Every book blog has a "top-whatever" list for the end of the year - the Book Catapult is no exception, this being the third annual such list. So, maybe you're sick of lists and think that they have no intrinsic value, everyone has one, so what's the point, yadda yadda, bah humbug - well, too bad - these are the books that I would like to champion for the year. Deal with it, friend.
These are the ten best books of the 45 or so that I, Seth Marko, read during the calendar year of aught-8. If you have not read them, either go find them at your local library or head down to your local independent bookstore (and there IS one near you somewhere) and buy one or two of these yourself. If you read this blog and buy your books from Amazon or one of the big box stores, under the auspices of "saving money", I think you're missing the point. Does anyone from those places offer you such stunning book recommendations? I think not....
City of Thieves by David Benioff
What else can I say about this book that I haven't already said? (Here's the full review from back in May.) Easily the best book I read all year, yet this was somehow snubbed by all the major awards - no Pulitzer, National Book, no New York Times Notable - although it was named the Book of the Year by the Southern California Independent Booksellers Association (SCIBA), of which, of course, I am a member. Benioff's writing is amazingly crisp and vibrant, bringing remarkable life to his characters - leading men Lev & Kolya are hilarious, humble, emotional, and real, real, real. The story is absurd, really - one of a search for eggs during the WWII siege of Leningrad, to stave off execution, rather than starvation, and of an undying friendship forged under the harshest of circumstances. Benioff has been critically accused of pretentiousness in light of his familial connections within the story itself, but this is nothing but bitterness and sour grapes. He is a magician with the written word, there's no doubt about it. If there's oonly one book that you go out and purchase for yourself this year, this has got to be the one.
The White Tiger by Aravind Adiga
Another book that I have written about quite a bit here on the Catapult. This was the surprising recipient of the 2008 Man Booker Prize - I had thought it to be far to edgy for the Booker crowd - and now a huge national bestseller as a result. The story of lower caste dweller, Balram Halwi - the type of man who will buck the system, throw off the shackles of oppression, kill his boss, and seize his true entrepreneurial destiny. Tired of accepting his fate every time an election is fixed (the three main diseases in India are “typhoid, cholera, & election fever”) or a rich man’s crime is pinned on him, Balram acts as our guide through a caste system world that most westerners don’t even know exists.
The Boat by Nam Le
A great debut collection of short stories - named a NYT Notable book for the year and one I reviewed for KPBS, back when I was still doing that. Le's stories are disparately different on the surface, but there is a subtle connection - humanity, grace, and identity, I suppose - that runs through them all, inextricably linking them together. The first and the last stories are the strongest - they serve as solid bookends for the collection, telling tales of post- and pre-immigrations. An author to keep tabs on.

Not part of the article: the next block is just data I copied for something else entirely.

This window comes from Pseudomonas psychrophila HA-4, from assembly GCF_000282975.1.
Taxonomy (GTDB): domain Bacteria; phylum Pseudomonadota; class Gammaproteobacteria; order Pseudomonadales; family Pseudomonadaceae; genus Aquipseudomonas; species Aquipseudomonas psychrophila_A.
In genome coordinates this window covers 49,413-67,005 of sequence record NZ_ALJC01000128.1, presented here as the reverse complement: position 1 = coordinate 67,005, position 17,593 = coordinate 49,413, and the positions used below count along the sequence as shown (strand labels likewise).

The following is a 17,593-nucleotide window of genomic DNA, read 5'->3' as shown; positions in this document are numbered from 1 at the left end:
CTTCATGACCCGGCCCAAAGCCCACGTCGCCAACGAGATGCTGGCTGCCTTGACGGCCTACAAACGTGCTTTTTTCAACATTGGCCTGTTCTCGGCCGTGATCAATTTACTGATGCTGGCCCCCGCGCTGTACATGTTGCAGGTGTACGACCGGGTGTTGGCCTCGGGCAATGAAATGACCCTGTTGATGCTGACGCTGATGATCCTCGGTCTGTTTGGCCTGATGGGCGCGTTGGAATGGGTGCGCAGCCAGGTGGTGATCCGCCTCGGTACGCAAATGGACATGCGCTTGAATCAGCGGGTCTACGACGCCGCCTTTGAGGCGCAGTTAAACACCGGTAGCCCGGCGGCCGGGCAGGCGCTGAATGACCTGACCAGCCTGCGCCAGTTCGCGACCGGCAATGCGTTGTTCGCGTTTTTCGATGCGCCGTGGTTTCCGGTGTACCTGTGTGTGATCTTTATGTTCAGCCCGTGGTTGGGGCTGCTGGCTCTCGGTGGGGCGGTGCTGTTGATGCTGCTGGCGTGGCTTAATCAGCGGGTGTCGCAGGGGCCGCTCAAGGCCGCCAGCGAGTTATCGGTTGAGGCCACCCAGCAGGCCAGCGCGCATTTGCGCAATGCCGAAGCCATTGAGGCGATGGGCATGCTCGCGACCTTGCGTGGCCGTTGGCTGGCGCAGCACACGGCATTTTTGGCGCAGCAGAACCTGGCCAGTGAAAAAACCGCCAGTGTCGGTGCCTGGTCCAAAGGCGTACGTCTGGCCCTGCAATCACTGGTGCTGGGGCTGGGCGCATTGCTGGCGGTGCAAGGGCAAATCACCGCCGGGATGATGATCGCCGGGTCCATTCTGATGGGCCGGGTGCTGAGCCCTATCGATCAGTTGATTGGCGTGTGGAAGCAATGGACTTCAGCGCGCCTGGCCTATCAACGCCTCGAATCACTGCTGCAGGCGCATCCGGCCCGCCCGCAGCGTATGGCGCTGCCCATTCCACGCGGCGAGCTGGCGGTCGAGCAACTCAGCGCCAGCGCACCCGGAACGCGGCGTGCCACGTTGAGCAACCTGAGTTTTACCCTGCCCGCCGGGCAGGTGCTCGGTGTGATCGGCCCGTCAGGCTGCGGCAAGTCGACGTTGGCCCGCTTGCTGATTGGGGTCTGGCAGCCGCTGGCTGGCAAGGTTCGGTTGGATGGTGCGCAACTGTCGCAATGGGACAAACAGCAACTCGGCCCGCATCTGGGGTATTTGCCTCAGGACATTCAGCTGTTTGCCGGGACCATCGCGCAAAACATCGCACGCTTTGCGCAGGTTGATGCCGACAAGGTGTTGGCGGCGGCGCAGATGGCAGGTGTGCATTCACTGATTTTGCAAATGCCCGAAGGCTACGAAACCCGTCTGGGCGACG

Breath by Tim Winton
Another that I have reviewed here on the Catapult - sadly snubbed by the Booker commitee in 2008. The more time that goes by since my reading this book - back in July - the more I realize that it's really staying with me. I wasn't crazy about the ending, but not in a "man he really blew that one" type of way, but it felt a little forced, a bit rushed to the presses, if you know what I mean. The meat of the book, though, had me totally engrossed - Winton's capturing of that magical, indefinable element to surfing and laying it all out there for you in erudite, brilliant prose that makes this well worth the read. And one of the best books I read this year, clearly.
Cross by Ken Bruen
Would there be a Seth's Notable List without a book by Ken? One of the best Jack Taylor books - here's my review from March (Jack's "is an emotional decline that is palpable, visceral. Since you live in his head for the duration, the emotions feel, somehow, more raw, more tangible.") With a comment left by the man himself, Mr. Ken Bruen. Still pretty proud of that post.
The Gone-Away World by Nick Harkaway
A crazy, crazy book about ninjas and mimes and the end of the world as we know it, with a plot twist that even the most jaded, sci-fi junky nerd wouldn't see coming. In my earlier review, I said: I could feel Gonzo Lubitsch and Ronnie Cheung and Humbert Pestle and Master Wu and Zaher Bey moving and breathing all around me, long after the book was closed and reshelved. In such a wacky, unpredictable, bizarre novel, Harkaway was able to wallop me in the face with such real people, that I was completely caught off guard, and in fact only realized their impact on me after I had wrapped things up. It is a very well-paced, well-crafted, surprisingly intricate and intelligent book that defies genre pigeon-holing and forces the reader to reexamine our own current reality and the state of the world. Are we so far off from this nonsense?